The Life We Bury – Review

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I remember seeing this book floating around on Goodreads for years after it was released. It even spent some time on my TBR before I attempted to limit books I needed to read. Despite being cut, it found its way back to my shelves with the help of‘s sale, and I’m glad it did. This book offered a great listening experience. It was so gripping, I kept forgetting I was listening to Fiction. In fact, this story seemed so realistic at some points, I started Googling to find out if it had really happened.


College student Joe Talbert has the modest goal of completing a writing assignment for an English class. His task is to interview a stranger and write a brief biography of the person. With deadlines looming, Joe heads to a nearby nursing home to find a willing subject. There he meets Carl Iverson, and soon nothing in Joe’s life is ever the same.

Carl is a dying Vietnam veteran–and a convicted murderer. With only a few months to live, he has been medically paroled to a nursing home, after spending thirty years in prison for the crimes of rape and murder.

As Joe writes about Carl’s life, especially Carl’s valor in Vietnam, he cannot reconcile the heroism of the soldier with the despicable acts of the convict. Joe, along with his skeptical female neighbor, throws himself into uncovering the truth, but he is hamstrung in his efforts by having to deal with his dangerously dysfunctional mother, the guilt of leaving his autistic brother vulnerable, and a haunting childhood memory.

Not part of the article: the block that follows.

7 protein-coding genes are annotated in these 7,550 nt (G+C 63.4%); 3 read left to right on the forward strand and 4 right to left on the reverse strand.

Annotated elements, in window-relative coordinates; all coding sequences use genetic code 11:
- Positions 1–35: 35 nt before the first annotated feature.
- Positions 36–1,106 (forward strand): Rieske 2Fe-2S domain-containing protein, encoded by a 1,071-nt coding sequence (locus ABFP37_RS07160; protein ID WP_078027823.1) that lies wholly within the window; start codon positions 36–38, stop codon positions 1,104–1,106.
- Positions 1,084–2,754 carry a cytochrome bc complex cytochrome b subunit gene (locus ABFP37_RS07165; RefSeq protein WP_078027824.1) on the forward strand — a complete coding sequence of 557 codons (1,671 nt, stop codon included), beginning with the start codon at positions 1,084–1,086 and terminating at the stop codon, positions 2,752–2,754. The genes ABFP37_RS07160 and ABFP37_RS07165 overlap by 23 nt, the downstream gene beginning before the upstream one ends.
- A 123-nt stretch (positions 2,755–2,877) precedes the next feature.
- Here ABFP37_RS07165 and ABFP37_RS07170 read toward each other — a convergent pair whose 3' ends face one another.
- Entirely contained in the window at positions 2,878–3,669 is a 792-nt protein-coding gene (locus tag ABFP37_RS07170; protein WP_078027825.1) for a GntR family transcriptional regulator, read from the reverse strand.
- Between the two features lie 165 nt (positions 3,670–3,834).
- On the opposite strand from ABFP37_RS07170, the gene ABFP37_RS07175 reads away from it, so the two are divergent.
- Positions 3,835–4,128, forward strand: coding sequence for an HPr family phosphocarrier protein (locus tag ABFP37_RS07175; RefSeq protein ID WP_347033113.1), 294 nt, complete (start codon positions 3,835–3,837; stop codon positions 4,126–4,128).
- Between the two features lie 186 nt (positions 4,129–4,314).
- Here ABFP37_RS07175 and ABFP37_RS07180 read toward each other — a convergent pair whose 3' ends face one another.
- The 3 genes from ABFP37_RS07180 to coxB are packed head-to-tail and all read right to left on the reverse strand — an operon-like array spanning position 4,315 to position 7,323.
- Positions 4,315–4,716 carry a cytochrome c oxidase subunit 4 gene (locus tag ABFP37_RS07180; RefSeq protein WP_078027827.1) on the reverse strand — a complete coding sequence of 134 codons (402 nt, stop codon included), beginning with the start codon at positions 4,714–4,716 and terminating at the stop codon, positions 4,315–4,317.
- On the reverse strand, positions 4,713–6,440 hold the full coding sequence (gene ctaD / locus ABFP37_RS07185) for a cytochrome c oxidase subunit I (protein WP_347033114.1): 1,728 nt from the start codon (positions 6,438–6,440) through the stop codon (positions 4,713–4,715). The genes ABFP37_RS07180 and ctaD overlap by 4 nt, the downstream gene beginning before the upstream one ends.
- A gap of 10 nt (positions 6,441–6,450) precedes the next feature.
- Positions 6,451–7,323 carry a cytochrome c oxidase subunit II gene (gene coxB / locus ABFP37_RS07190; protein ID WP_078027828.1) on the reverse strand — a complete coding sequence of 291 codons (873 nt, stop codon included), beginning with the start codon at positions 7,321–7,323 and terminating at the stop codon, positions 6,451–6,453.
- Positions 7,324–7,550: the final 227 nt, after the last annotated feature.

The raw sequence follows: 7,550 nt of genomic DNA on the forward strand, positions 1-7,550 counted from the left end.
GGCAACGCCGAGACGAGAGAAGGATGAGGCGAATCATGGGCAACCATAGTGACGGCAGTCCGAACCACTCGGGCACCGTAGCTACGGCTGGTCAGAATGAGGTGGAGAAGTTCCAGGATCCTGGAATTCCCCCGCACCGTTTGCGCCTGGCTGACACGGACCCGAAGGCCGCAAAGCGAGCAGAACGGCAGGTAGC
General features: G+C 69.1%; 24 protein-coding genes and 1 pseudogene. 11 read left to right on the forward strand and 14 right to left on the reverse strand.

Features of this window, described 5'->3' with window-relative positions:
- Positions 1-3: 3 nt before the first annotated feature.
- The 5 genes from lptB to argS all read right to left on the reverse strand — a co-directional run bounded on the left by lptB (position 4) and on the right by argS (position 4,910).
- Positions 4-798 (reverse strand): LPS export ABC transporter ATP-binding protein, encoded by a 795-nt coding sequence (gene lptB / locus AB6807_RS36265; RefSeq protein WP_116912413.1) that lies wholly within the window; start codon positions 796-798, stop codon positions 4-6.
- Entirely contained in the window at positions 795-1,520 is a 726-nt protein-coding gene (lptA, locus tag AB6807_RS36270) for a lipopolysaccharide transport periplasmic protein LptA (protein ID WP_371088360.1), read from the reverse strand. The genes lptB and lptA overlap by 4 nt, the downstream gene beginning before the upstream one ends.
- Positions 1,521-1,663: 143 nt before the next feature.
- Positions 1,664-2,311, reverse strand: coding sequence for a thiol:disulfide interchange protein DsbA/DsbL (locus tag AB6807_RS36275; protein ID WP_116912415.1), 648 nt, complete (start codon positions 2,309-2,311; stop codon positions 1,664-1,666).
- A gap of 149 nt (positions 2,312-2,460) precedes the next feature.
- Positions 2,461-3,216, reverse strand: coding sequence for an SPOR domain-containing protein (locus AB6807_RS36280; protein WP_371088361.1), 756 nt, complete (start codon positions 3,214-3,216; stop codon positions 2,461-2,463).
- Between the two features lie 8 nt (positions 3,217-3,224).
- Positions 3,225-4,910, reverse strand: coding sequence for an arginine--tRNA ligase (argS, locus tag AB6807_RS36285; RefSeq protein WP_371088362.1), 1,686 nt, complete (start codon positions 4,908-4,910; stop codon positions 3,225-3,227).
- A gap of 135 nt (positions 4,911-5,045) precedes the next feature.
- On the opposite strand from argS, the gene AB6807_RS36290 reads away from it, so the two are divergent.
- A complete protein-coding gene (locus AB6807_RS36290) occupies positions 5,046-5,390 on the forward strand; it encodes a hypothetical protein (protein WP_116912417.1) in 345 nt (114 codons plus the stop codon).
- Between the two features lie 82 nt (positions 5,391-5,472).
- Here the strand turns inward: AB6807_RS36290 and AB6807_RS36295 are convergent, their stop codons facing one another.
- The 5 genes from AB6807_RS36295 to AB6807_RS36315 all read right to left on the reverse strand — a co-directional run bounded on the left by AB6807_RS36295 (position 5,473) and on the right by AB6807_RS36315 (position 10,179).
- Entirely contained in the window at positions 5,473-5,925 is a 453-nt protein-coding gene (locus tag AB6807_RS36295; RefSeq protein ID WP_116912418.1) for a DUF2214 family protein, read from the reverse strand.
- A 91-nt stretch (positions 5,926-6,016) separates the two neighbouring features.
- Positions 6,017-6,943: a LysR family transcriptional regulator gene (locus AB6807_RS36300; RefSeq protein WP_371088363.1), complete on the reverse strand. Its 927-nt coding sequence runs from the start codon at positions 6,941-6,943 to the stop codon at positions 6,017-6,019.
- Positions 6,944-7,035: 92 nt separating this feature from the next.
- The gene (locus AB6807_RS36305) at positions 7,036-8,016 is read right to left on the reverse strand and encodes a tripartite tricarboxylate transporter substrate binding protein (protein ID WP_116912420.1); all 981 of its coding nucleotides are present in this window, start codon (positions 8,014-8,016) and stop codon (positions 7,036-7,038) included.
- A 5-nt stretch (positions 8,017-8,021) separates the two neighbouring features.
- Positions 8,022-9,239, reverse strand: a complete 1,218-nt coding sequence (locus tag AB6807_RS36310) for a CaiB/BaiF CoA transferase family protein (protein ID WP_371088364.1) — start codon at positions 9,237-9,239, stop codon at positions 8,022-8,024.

Thread by thread, Joe unravels the tapestry of Carl’s conviction. But as he and Lila dig deeper into the circumstances of the crime, the stakes grow higher. Will Joe discover the truth before it’s too late to escape the fallout?

I’m a sucker for any book with elderly characters telling their stories and this was no exception. I think this was a great reminder to be slower to make assumptions about people based on the opinions of others or people’s past experiences. Life is tricky and full of gray areas for all of us. I love nothing more than when books are able to drop us in those gray areas and make us question what we would do in a particular situation or question the values we thought we had nailed down.

I can’t say I’ve ever experienced a work of fiction quite like this one. The realistic feel mixed with the suspense was quite intriguing. I enjoyed listening to this audio and would recommend this to anyone looking for something fairly short and easy to listen to. I was able to do other activities without needing to focus super attentively to the story, while still being sucked in and eager to hear more.

Rating: 4 stars

Purchase on Amazon.


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13 Comments Add yours

  1. Ohhhhh this sounds really good! Like one that would keep me up all night lol. Great review!

    Liked by 1 person

    1. Definitely a page-turner! Thank you!!

      Liked by 1 person

  2. I’ve had this one from the library, but it had to go back before I got the chance to read it. You’ve convinced me to go get it again:)

    Liked by 1 person

    1. Aww, I hate when that happens. I’ve had a few books like that recently. I hope you do get to read this one!

      Liked by 1 person

  3. carhicks says:

    I also read this one within the last few months and loved it. Wonderful review.

    Liked by 1 person

    1. Thank you! I’m so glad you enjoyed it too!

      Liked by 1 person

  4. Loved this book as well! Eskens is a terrific author that is always a go to for a wonderfully written story that touches your heart. So glad you enjoyed it.

    Liked by 1 person

    1. I’m so glad you loved it too. I definitely want to read more by him. This was a great book!


  5. Shari VanAlstine says:

    I have just finished reading, “ The life we bury“ it Has to be one of the best books I’ve ever read. And I can’t wait to get my hands on, “ The path of the beast“

    Liked by 1 person

    1. I’m so happy you enjoyed it too. I can’t wait to read more of his books. In fact, I was just thinking that earlier today!


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